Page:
In July 2016 Shakespeare’s Birthplace Trust will open a fresh chapter in the story of William Shakespeare in Stratford-upon-Avon with the transformation of the historic New Place site, which was home to Shakespeare and his family for 19 years during the prime of his life.

The project at New Place is a retelling, rather than a rebuilding, of Shakespeare’s personal home which was demolished three centuries ago, and the plot has been conserved as a garden in honour of Shakespeare ever since. It will see specially commissioned artworks in a modern setting, as well as a major new exhibition which will be displayed in the Grade I Tudor Nash’s House, adjacent to New Place.

The new contemporary landscape will invite visitors to walk across the footprint of the Shakespeare’s family home, through beautiful gardens on the largest surviving part of their estate, and end with a dynamic new exhibition showcasing his life.

The trust hopes it will create a picture of Shakespeare the man – father, husband and businessman, as well as a playwright – and demonstrate his enduring influence as a source of creativity across the world. As well as never-before-seen objects going on display an archaeological dig was also carried out which has uncovered Shakespeare’s kitchen and a well.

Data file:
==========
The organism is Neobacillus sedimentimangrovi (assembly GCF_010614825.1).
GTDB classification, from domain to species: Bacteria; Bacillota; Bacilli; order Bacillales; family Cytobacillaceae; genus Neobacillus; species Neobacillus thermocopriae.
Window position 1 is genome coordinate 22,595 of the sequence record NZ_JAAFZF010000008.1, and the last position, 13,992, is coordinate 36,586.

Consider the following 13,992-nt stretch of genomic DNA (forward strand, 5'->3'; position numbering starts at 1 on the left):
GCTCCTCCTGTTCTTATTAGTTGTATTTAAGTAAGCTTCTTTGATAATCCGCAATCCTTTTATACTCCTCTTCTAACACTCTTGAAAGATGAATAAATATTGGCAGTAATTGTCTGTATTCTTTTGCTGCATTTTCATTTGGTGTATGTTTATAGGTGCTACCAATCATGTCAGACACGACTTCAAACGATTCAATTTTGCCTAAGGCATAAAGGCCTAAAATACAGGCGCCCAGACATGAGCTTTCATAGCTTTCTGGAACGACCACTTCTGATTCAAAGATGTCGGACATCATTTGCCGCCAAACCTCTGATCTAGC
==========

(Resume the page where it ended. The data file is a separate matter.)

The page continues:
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“Shakespeare’s New Place will be the single most significant and enduring Shakespearian project anywhere in the world to celebrate 400 years of Shakespeare’s legacy,” said Diana Owen, Chief Executive Officer of the Shakespeare Birthplace Trust. “Visitors will meet the Shakespeare we seldom hear about; the living, breathing man behind the works. It will be a place to discover Shakespeare’s connections with the real people and the world of his own time and with our own world today.”

The project is costing £5.25 million and has been awarded funding from HLF and Historic England. The Shakespeare Birthplace Trust is seeking matching funds through its biggest single fundraising campaign since it built the Shakespeare Centre in 1964.

“Creating this internationally important heritage site, one which will be a beacon for Shakespeare lovers across the globe, is a true labour of love,” said Julie Crawshaw, Project Manager for Shakespeare’s New Place. “The Trust knows just how powerful this site is. We are working with world leading artists, landscapers, gardeners, historians and artisanal craftsmen (many experts in almost forgotten skills) to bring New Place back to life and to give our visitors a new, contemporary, experience.”

For more information on how to donate visit the website.

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Shakespeare’s New Place, a birdseye view of proposed project